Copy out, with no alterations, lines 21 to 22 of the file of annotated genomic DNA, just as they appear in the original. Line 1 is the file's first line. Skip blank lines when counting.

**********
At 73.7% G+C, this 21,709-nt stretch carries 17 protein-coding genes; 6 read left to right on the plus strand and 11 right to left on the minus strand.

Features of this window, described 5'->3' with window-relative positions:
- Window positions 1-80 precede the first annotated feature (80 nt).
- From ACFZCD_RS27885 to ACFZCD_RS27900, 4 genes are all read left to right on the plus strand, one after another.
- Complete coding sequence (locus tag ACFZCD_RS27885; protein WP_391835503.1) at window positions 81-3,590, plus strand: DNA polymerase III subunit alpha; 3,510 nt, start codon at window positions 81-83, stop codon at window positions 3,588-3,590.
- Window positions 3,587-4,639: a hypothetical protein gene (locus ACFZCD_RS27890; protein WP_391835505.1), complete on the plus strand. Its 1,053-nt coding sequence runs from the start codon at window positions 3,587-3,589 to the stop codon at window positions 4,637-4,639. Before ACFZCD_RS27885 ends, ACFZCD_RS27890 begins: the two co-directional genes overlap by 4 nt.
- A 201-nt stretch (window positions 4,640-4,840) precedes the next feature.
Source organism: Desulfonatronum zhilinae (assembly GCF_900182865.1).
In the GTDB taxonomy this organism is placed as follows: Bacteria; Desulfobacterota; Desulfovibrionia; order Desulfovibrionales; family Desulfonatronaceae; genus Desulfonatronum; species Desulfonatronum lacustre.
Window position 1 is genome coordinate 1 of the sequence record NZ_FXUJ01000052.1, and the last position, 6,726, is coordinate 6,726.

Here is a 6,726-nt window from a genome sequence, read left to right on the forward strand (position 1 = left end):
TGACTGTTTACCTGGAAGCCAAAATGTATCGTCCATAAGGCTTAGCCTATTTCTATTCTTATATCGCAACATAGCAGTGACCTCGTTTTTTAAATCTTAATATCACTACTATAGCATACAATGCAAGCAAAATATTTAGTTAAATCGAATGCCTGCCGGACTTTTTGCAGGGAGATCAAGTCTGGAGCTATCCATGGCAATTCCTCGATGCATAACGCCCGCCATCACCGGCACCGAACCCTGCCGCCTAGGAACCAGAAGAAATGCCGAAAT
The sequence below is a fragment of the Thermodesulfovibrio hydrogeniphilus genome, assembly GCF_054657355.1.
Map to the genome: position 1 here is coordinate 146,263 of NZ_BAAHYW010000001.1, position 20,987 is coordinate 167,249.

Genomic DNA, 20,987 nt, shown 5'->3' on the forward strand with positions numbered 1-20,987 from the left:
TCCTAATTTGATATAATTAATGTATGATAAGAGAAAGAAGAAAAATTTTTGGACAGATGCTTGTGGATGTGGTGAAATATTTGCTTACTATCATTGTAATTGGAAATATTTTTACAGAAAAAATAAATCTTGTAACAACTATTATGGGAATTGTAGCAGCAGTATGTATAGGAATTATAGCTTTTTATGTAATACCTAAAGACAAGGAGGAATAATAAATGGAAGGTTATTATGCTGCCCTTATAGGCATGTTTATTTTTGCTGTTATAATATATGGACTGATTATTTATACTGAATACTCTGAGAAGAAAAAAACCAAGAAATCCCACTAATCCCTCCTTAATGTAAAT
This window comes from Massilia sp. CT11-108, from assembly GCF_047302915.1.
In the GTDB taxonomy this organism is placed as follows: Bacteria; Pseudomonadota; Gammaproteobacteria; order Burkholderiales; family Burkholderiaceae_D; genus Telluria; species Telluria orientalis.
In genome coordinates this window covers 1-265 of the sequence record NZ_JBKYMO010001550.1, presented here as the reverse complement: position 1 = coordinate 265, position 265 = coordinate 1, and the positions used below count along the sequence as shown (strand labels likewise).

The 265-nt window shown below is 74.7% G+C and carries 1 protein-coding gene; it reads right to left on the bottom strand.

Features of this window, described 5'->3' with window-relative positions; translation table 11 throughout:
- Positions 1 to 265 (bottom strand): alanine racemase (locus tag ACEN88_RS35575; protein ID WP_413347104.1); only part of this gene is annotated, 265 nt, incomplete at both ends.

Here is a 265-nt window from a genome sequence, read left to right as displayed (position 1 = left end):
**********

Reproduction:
Features of this window, described 5'->3' with window-relative positions; translation table 11 throughout:
- Positions 1 to 265 (bottom strand): alanine racemase (locus tag ACEN88_RS35575; protein ID WP_413347104.1); only part of this gene is annotated, 265 nt, incomplete at both ends.